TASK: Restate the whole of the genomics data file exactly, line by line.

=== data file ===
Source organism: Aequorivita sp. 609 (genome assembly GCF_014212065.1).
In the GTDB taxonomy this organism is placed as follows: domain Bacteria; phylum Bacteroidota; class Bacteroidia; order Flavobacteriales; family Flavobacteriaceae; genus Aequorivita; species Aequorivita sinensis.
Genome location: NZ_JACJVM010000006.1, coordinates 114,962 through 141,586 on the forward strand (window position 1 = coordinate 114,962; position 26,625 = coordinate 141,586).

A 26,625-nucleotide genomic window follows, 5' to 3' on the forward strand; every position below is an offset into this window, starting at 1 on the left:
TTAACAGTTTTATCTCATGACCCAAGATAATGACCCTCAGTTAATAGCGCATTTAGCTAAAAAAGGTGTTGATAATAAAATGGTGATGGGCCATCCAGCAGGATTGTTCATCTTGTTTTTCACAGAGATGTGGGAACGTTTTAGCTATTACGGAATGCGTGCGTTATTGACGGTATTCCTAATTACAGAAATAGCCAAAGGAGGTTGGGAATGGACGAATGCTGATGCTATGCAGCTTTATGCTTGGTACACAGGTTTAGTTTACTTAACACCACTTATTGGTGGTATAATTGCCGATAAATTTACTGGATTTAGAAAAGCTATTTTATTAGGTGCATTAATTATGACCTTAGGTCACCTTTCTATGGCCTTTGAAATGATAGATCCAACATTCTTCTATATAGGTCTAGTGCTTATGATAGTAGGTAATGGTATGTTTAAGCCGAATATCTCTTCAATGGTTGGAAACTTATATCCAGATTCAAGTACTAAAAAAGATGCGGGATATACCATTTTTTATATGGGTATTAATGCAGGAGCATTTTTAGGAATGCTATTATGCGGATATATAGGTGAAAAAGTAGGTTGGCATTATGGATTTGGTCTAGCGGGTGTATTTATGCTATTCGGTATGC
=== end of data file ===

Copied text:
Source organism: Aequorivita sp. 609 (genome assembly GCF_014212065.1).
In the GTDB taxonomy this organism is placed as follows: domain Bacteria; phylum Bacteroidota; class Bacteroidia; order Flavobacteriales; family Flavobacteriaceae; genus Aequorivita; species Aequorivita sinensis.
Genome location: NZ_JACJVM010000006.1, coordinates 114,962 through 141,586 on the forward strand (window position 1 = coordinate 114,962; position 26,625 = coordinate 141,586).

A 26,625-nucleotide genomic window follows, 5' to 3' on the forward strand; every position below is an offset into this window, starting at 1 on the left:
TTAACAGTTTTATCTCATGACCCAAGATAATGACCCTCAGTTAATAGCGCATTTAGCTAAAAAAGGTGTTGATAATAAAATGGTGATGGGCCATCCAGCAGGATTGTTCATCTTGTTTTTCACAGAGATGTGGGAACGTTTTAGCTATTACGGAATGCGTGCGTTATTGACGGTATTCCTAATTACAGAAATAGCCAAAGGAGGTTGGGAATGGACGAATGCTGATGCTATGCAGCTTTATGCTTGGTACACAGGTTTAGTTTACTTAACACCACTTATTGGTGGTATAATTGCCGATAAATTTACTGGATTTAGAAAAGCTATTTTATTAGGTGCATTAATTATGACCTTAGGTCACCTTTCTATGGCCTTTGAAATGATAGATCCAACATTCTTCTATATAGGTCTAGTGCTTATGATAGTAGGTAATGGTATGTTTAAGCCGAATATCTCTTCAATGGTTGGAAACTTATATCCAGATTCAAGTACTAAAAAAGATGCGGGATATACCATTTTTTATATGGGTATTAATGCAGGAGCATTTTTAGGAATGCTATTATGCGGATATATAGGTGAAAAAGTAGGTTGGCATTATGGATTTGGTCTAGCGGGTGTATTTATGCTATTCGGTATGC